For young progressives and Democrats everywhere, last Wednesday was a watershed moment. A little known, Austin based Democratic state Senator, Wendy Davis, attempted to filibuster a GOP sponsored bill that would ban abortions in the state after 20 weeks (except in cases of rape, incest or health of the mother) and make abortion clinics meet stricter health standards or be closed. Davis, who appeared at the capitol in pink tennis shoes, valiantly spoke for 11 hours before she was called out on a rules violation. What ensued could only be called bedlam and helped by a raucous, progressive crowd and fellow Democratic Senators the clock ran out on the bill.
In response Rick Perry laid down the gauntlet to his colleagues across the aisle. Speaking at a ‘Right to Life Convention Perry said, “Even the woman who filibustered the Senate the other day was born into difficult circumstances. She was the daughter of a single woman, she was a teenage mother herself. She managed to eventually graduate from Harvard Law School and serve in the Texas senate. It is just unfortunate that she hasn’t learned from her own example that every life must be given a chance to realize its full potential and that every life matters.”
Davis responded to Perry by saying, “Rick Perry’s statement is without dignity and tarnishes the high office he holds. They are small words that reflect a dark and negative point of view. Our governor should reflect our Texas values. Sadly, Gov. Perry fails that test.” But do Rick Perry’s words and stance on the issue not reflect the views of Texans? Hint, they actually do.
In fact, outside the young and progressive bastion of Austin the GOP legislature’s and Perry’s stance are quite popular. Before the bill was to become law a Texas Tribune poll found that 62% of Texans, cutting across ethnicity and ideology, supported a ban on late-term abortions. They also supported the bill as it stood and had no problem with making abortion clinics meet stricter health standards.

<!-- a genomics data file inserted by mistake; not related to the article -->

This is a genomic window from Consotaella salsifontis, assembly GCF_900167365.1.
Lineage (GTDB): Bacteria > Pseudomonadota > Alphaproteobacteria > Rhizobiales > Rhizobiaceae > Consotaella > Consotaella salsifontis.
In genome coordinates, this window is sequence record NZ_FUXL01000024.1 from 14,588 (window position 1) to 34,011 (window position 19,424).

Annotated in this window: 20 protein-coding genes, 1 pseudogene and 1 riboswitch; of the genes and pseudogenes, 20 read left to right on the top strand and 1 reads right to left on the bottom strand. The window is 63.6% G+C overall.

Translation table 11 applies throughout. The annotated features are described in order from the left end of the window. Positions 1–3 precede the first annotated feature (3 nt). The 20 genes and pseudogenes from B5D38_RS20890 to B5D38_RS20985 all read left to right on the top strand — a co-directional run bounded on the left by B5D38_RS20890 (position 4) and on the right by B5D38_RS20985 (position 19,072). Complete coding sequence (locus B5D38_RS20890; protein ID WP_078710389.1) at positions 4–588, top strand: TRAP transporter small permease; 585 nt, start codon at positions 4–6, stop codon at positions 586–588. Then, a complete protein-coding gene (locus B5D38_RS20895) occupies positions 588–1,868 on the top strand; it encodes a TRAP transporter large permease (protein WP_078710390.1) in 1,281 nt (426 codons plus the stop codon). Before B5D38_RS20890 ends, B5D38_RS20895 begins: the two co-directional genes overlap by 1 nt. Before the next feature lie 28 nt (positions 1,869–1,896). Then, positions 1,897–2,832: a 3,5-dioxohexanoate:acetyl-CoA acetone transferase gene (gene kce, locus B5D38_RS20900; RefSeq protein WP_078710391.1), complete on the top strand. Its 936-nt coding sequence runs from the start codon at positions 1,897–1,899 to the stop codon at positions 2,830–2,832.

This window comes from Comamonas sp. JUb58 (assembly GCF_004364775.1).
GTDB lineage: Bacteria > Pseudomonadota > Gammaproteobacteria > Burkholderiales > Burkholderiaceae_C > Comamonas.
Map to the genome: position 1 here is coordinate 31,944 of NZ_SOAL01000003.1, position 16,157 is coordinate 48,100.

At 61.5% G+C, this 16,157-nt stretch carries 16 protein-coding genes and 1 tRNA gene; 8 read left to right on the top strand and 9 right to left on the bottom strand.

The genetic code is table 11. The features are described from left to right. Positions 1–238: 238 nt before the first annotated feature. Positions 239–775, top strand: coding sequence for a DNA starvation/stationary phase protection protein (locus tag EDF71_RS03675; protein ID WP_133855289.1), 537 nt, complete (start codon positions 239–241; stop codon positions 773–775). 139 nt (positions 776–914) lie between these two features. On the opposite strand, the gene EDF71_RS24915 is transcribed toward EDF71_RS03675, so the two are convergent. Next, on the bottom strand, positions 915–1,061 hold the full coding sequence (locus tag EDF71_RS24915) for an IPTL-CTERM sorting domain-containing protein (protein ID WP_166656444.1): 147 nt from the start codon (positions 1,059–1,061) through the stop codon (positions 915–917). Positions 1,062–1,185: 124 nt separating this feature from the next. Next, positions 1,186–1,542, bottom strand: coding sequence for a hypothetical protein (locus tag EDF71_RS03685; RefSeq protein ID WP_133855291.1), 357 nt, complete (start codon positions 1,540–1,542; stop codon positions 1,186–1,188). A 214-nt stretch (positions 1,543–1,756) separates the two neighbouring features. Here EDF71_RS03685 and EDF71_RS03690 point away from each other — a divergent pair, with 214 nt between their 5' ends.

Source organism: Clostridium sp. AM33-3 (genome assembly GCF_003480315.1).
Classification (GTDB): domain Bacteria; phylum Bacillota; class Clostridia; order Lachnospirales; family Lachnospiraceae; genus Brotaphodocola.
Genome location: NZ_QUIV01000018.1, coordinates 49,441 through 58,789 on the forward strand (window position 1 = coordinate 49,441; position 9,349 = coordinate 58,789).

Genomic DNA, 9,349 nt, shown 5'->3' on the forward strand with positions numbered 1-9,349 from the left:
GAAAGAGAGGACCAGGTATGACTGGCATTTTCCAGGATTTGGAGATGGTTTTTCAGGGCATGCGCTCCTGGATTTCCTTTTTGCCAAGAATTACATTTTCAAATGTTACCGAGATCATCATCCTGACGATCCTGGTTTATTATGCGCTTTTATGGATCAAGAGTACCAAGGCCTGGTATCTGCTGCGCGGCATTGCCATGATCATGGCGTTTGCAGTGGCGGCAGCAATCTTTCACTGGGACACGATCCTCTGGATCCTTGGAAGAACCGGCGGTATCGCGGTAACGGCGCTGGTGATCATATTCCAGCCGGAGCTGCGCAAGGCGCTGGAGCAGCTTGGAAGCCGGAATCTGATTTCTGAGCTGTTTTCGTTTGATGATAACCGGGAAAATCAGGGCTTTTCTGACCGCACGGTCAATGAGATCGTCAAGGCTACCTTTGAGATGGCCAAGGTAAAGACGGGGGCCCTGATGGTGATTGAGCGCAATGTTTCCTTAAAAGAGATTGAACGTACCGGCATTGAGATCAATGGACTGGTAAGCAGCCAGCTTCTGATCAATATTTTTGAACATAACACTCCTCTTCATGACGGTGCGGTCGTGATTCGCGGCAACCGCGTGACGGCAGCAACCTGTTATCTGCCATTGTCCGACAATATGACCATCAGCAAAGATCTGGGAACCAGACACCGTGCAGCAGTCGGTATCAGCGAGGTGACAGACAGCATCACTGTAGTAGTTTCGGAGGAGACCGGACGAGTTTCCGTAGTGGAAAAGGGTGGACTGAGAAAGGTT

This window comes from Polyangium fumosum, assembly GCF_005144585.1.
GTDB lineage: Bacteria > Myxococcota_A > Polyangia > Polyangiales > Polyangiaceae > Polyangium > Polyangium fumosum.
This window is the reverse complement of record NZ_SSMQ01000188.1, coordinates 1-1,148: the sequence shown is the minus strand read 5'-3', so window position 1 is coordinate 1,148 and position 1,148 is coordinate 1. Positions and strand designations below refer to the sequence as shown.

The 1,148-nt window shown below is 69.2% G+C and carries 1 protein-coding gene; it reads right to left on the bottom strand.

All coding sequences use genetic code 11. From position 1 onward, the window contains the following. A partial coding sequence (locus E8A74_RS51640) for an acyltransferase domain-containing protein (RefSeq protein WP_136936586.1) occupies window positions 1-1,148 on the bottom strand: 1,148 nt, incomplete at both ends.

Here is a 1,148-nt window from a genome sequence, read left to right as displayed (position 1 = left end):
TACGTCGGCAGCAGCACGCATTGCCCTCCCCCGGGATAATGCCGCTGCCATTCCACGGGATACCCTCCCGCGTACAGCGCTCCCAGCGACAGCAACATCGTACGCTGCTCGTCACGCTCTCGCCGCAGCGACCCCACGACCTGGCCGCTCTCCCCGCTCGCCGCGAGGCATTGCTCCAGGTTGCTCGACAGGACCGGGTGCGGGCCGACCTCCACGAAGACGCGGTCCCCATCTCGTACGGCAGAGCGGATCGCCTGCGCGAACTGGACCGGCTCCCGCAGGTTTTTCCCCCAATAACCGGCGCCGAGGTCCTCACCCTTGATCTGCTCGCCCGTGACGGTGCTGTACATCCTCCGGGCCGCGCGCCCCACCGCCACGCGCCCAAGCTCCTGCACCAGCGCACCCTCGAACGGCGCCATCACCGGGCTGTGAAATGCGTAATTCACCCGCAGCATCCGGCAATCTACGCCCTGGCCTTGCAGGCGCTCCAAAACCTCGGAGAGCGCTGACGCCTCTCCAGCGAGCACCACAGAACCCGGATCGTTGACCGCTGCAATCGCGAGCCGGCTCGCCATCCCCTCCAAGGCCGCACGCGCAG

It is certainly understandable that Davis reflects a progressive viewpoint. After all, her district is evenly split between the left and right and she has won in 2010 and 2012 by narrow margins, likely helped by progressive turnout. But in both of her races social issues were not debated. Come 2014 it could be a different story, especially if her future GOP challenger plays up to swing voters how she opposed a bill a majority of not just the state but the national public supports.
Davis’s actions, as well as the actions of her fellow senators, show why Texas Democrats are irrelevant in state politics. Even in a state that is rapidly diversifying Democrats win less of the Hispanic and white vote than they do nationwide. Case in point. In 2010 Rick Perry won 38% of the Hispanic vote and there is some evidence to show exit polls underestimated his support. Hispanics have shown a tendency to be economically liberal on fiscal issues but unlike their Democratic Asian and African-American counterparts they are conservative on the issues of abortion and gay marriage.
Democrats may scratch their heads and wonder why states such as Texas and Georgia have yet to move into their column and the answer may be able to be found in Davis’s actions. Sure, the Austin crowd loved it and the progressive base across the country twittered her name to death. Her Facebook page before Wednesday had about thirty thousand likes. By Thursday it had over one-hundred thousand. But it is notable how little of the commentary of her actions came from Texas. You would think if the state public supported her actions they would make it known. Maybe they made something else known with their silence.
Social issues are the reason many political analysts say the GOP has lost states like Oregon, WA state and New Jersey with largely white suburban populations. But less documented is that it has likely helped or at least not hurt the party in the South. If Texas is any test case it appears that voters still deeply care about the issue of abortion and “women’s health.” They just have a different view on it than Davis and Austin voters who seem to think it is a civil right.
Now correct me if I am wrong but if Davis and her partisan allies are really concerned about the unborn (as they claim they are) and women’s health does it not make sense to make abortion clinics meet strong health safety standards? I will let you decide the answer to that question.